Regards,

John
Old 26th December 2011
  #14
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🎧 15 years
Thanks Larry and John

Yep, I did not understand the A and B format issue when I posted that.

Fortunately since meeting the Soundfield folks (great people), that was clarified and I have purchased the ST450 about a year ago and am getting excellent results for this past year. I actually did a shoutout for these guys in July and don't mind doing it again.

https://gearspace.com/board/remote-p...t-service.html

I have also shared my impression of the mic on that thread.

Best regards,
Baithak
Old 26th December 2011 | Show parent
  #15
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Quote:
Originally Posted by johnsound ➑️
Yes, I'll do a comparison in a day or so. Just let the Christmas dinner settle...

Regards,

John
Thanks, John. Looking forward to it.
Old 26th December 2011 | Show parent
  #16
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Quote:
Originally Posted by johnsound ➑️
. . . I now have the means to start experimenting with the Schoeps DMS system and it'll be interesting to see how it compares.

Regards and happy Christmas.
John
John, you can also use one of the "four card" mics like the Pearl DS 60 and the Line Audio mic that is similar. They render a fig-8 and two cards and the signal can be fiddled with in the Schoeps software plugin for decoding. I have played with this just a little bit but have not done anything extensive. Just another option.

Cheers
Old 5th March 2012 | Show parent
  #17
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🎧 5 years
more on the TetraMic & SPS200

Quote:
Originally Posted by johnsound ➑️
Currently, I have three mics - an ST250, an SPS200-SB and a TetraMic, and they all get used for different purposes.
Hi, John -

I've been using a TetraMic for about a year now, and have been very happy with it. I record a lot of music, both acoustic and amplified (classical and new-music ensembles, mostly) - in your experience, would an SPS200 be an "upgrade" for this kind of work, or merely different?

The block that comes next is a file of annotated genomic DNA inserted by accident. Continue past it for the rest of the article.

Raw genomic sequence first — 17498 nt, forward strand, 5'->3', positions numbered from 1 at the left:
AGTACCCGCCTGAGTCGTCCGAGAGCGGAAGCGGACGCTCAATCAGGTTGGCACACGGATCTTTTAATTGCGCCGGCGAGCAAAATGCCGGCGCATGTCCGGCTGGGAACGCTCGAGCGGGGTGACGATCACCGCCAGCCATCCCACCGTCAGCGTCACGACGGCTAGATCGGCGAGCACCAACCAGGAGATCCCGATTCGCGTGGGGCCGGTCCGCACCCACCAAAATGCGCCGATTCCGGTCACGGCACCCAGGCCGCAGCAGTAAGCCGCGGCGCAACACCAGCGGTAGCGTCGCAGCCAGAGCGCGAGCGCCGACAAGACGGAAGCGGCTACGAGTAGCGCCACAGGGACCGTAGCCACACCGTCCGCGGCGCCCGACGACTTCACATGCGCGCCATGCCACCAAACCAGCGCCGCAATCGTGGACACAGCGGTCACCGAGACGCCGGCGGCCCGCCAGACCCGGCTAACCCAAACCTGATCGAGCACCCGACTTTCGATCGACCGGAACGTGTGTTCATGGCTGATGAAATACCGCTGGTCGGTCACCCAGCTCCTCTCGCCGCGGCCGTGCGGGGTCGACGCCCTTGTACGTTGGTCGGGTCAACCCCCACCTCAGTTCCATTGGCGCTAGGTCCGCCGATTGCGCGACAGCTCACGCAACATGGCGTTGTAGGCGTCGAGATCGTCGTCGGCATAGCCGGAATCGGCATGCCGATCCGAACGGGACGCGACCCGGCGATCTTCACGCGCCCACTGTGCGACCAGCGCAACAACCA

Also, how would the two mics compare for doing boom-style location sound? I think the TetracMic's cabling and susceptibility to RFI would be a problem, and am wondering if the SPS200 is up to the task. Your helpful replies to my thread on the surround list last year about RFI alluded to your experiencing problems with both types of mic in NYC, which is where I live - are the equally susceptible, would you say, or is the SPS200 a bit more robust?

Thanks for being the great on-line resource that you are! I see your name all over this forum and the surround list.

cheers,

j
Old 5th March 2012 | Show parent
  #18
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Thumbs up

Quote:
Originally Posted by jaschanarveson ➑️
Hi, John -

I've been using a TetraMic for about a year now, and have been very happy with it. I record a lot of music, both acoustic and amplified (classical and new-music ensembles, mostly) - in your experience, would an SPS200 be an "upgrade" for this kind of work, or merely different?

Also, how would the two mics compare for doing boom-style location sound? I think the TetracMic's cabling and susceptibility to RFI would be a problem, and am wondering if the SPS200 is up to the task. Your helpful replies to my thread on the surround list last year about RFI alluded to your experiencing problems with both types of mic in NYC, which is where I live - are the equally susceptible, would you say, or is the SPS200 a bit more robust?

Thanks for being the great on-line resource that you are! I see your name all over this forum and the surround list.

cheers,

j
I tried the sPS200 and TetraMic side-by-side (I have the SPS200 and Mike Skeet has a TetraMic).

The SPS200 is quieter than the Tetra and has proper condenser capsules, rather than electret. The SPS200 is fully balanced from the output - the Tetra is unbalanced and is only balanced at the XLRs at the end of the cable.

Yes - the SPS200 is a good upgrade from the TetraMic - but it is about 50% more expensive.

The attached photos show:
1) the TetraMic and SPS200 side-by-side showing the size difference.
2) my SPS200 in Rycote USM-L shockmount with the optional thin and flexible cable (to decouple the mic. from the main cable).
Attached Thumbnails
A field recording laptop setup for a Soundfield mic-tetra-soundfield-sizes.jpg   A field recording laptop setup for a Soundfield mic-soundfield-sps200-usm-l-cable.jpg